The Giant Spider by Chuck Francisco
Originally posted at

What would it be like to open a time capsule from your favorite era of cinema, and find an absolutely unknown gem of your preferred genric persuasion- in mint condition? We live in an age when even the least known films receive at the very least a Mill Creek release or a YouTube rip, so unless you wanted to watch "The Day the Clown Cried," it's very likely you see watch whatever films you like from among the horror, Sci-Fi, and cult spheres of influence. This is precisely why the films of Christopher Mihm are such an awesome surprise. Allow me to blow your mind: Mihm's nine films (made independently over the last nine years) are, for all intents and purposes, 1950's science fiction and horror flicks.

I can hear the reactionary outrage clear across the internet, like a thousand authenticity obsessed neck beards crying out in anger being suddenly silenced. Certainly no one can turn back the clock to the heyday of classic retro drive-in scifi and add new entries into John Stanley's Creature Features guidebook. BUT Christopher Mihm bravely walks through the midnight graveyard of others' attempted homage failures, surviving to the end credits unscathed, head held high. His body of work fits so successfully into the 50's feel that I confidently booked his (then) newest film, "The Giant Spider," to play at this past weekend's BLOBFEST- where it met with raucous applause from an audience who had spent the weekend watching classics like "The Blob," "Mothra," and "King Kong vs. Godzilla." If you still are not sold on the 1950's street cred of these films, Mihm had a number of older folks (ages range from 50 to 80) approach his table at BLOBFEST this past weekend to talk about how much they adored these films when they were children. Let's just say that they were "combatively argumentative."

"The Giant Spider" can be easily summed up by just glancing at the title. The price of admission entitles viewers to all the giant tarantula they can stand to be matted into their motion picture going experience. Using their actual family pet spider to menace the black and white resplendent townsfolk is a great starting point, but what really slams the '50s monster effect home are insert close ups of a hideous spider puppet face, which is simultaneously revolting and hilarious. Aside from the retro hairstyles, clothing, cars, and dialogue, Mihm's films stick the landing by both including and lambasting the sensibility of the time in full measure. Here's where so many film makers try and fail to homage a time period they love, but Mihm knows exactly what he's doing as he delivers reverence and revelry like a symphony conductor armed with camp and pomade.

As a mammoth tarantula, the size of three barns, rampages toward a sleepy town, the task of averting disaster falls to a daring news reporter and some forward thinking scientists. But a jingoistic army General with a head full of "might makes right" nonsense has other plans. The adventure includes funtastic rear projection driving action, a man versus spider battle which calls back to one memorable scene from "Army of Darkness," chaste romantic interludes, and what is perhaps the best "Put ze candle BACK" accent since Teri Garr went for a roll in ze hay for "Young Frankenstein."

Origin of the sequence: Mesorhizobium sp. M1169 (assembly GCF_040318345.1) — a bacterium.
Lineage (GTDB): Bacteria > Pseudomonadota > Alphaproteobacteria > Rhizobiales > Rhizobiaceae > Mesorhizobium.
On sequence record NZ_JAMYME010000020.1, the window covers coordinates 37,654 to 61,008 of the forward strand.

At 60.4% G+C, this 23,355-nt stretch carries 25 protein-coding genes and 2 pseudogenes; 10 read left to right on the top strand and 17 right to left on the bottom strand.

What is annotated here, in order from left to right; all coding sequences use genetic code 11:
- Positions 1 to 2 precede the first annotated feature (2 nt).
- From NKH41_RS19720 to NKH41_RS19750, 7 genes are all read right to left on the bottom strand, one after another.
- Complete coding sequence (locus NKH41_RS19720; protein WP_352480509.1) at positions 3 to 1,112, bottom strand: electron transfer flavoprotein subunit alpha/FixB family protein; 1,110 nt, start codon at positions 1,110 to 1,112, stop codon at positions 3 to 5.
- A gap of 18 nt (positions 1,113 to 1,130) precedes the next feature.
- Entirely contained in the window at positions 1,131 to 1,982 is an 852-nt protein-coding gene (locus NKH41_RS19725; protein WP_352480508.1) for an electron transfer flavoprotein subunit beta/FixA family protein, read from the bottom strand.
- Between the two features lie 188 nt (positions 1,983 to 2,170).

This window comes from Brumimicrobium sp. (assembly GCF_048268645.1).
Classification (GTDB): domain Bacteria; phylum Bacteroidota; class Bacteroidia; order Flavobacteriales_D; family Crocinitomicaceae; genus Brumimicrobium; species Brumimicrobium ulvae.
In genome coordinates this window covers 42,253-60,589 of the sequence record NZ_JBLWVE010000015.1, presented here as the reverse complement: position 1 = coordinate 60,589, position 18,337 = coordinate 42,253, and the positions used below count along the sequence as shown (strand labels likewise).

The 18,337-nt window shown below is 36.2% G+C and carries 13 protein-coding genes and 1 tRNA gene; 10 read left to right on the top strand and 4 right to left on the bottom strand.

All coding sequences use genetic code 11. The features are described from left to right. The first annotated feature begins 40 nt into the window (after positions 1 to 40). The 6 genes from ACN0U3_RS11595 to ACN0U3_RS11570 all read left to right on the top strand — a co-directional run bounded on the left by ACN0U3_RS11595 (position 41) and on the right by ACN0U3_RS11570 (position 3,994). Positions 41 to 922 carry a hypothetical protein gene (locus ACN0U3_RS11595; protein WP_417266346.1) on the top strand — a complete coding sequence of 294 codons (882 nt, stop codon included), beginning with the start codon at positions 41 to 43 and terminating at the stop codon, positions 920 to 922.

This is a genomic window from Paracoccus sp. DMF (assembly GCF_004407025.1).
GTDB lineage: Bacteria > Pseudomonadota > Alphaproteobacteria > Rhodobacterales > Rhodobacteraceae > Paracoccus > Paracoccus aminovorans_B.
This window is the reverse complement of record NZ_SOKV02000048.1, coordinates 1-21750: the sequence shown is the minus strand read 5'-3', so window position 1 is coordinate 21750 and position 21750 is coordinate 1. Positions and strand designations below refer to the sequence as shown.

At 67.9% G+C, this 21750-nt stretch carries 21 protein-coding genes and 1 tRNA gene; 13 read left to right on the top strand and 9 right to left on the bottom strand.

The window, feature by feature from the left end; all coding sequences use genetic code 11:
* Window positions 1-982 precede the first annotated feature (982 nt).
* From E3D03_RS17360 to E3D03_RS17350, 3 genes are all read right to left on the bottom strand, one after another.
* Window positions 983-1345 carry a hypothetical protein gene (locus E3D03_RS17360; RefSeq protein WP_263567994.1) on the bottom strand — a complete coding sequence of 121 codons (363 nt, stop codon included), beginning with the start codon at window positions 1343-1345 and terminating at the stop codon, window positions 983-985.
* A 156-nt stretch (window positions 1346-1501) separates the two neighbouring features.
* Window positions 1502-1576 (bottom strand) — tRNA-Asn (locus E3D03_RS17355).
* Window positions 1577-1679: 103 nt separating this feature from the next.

All of Mihm's films occur in a shared universe, referred to as the "Mihmiverse," despite spanning period '50s through the far flung, space-capading "future." There are plenty of subtle references to his previous films, but they're accompanied by fun call backs to genre favorites like "Star Wars" and "Back to the Future" (poor Mr. Peabody and his unfortunate pines). His film "House of Ghosts" features a William Castle-esq gimmick- the "fear shield," which frightened patrons can use to cover their eyes during particularly terrifying moments (Mihm also introduces the film in true Castle style, replete with sensationalized warnings). One of his Sci-Fi epics, "Attack of the Moon Zombies," boasts all the sincerity and authenticity of an original series "Star Trek" episode, and comes quite close to toppling "The Giant Spider" as my favorite Mihm picture.

So, as I nurse my BLOBFEST 2014 con flavored hangover, I take absolute delight in the few of my unwatched Mihmiverse titles which came home as part of my loot haul. As I pop the plastic for "Cave Women on Mars," or his newest film "The Late Night Double Feature" (actually features two films- "X:The Fiend from Beyond Space" and "The Wall People"), I'd be selfishly remiss not to direct you over to his website so that all of my maniacal friends who dig '50s flicks can get in on these wonderful new motion pictures straight out of another time. Cruise on over to to purchase his films, which include kitschy special features such as a full five chapter radio serial adventure (on "The Giant Spider") or introductions by local horror host Dr. Ivan Cryptosis.